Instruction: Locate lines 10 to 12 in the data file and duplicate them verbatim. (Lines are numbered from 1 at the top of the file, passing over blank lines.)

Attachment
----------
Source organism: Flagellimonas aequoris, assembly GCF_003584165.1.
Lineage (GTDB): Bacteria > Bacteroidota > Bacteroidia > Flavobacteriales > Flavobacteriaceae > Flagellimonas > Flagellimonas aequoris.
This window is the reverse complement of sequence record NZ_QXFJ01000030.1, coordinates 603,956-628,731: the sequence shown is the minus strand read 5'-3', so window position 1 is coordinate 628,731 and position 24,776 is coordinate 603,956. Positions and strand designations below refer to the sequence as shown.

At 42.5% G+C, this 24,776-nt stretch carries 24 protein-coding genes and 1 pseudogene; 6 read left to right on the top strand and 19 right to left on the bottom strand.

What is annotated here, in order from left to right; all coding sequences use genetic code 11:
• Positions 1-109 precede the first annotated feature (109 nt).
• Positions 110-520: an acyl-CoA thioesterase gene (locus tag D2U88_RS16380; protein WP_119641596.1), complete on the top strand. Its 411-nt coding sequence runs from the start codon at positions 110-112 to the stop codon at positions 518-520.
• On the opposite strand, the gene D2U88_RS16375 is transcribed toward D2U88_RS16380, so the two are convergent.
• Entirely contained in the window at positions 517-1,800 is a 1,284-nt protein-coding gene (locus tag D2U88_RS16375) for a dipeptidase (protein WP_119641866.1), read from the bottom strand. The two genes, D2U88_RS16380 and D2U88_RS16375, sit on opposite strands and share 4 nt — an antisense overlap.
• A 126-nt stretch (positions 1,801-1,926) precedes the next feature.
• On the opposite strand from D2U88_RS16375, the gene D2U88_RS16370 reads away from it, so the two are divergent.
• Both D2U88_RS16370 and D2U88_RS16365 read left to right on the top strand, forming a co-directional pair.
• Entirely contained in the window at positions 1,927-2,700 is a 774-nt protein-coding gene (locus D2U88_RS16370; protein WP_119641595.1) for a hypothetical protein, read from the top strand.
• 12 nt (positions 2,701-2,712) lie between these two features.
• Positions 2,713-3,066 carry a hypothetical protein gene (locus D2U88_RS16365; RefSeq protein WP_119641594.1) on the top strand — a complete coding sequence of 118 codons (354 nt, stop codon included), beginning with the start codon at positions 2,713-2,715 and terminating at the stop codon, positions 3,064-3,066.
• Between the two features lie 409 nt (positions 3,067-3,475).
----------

• A 126-nt stretch (positions 1,801-1,926) precedes the next feature.
• On the opposite strand from D2U88_RS16375, the gene D2U88_RS16370 reads away from it, so the two are divergent.
• Both D2U88_RS16370 and D2U88_RS16365 read left to right on the top strand, forming a co-directional pair.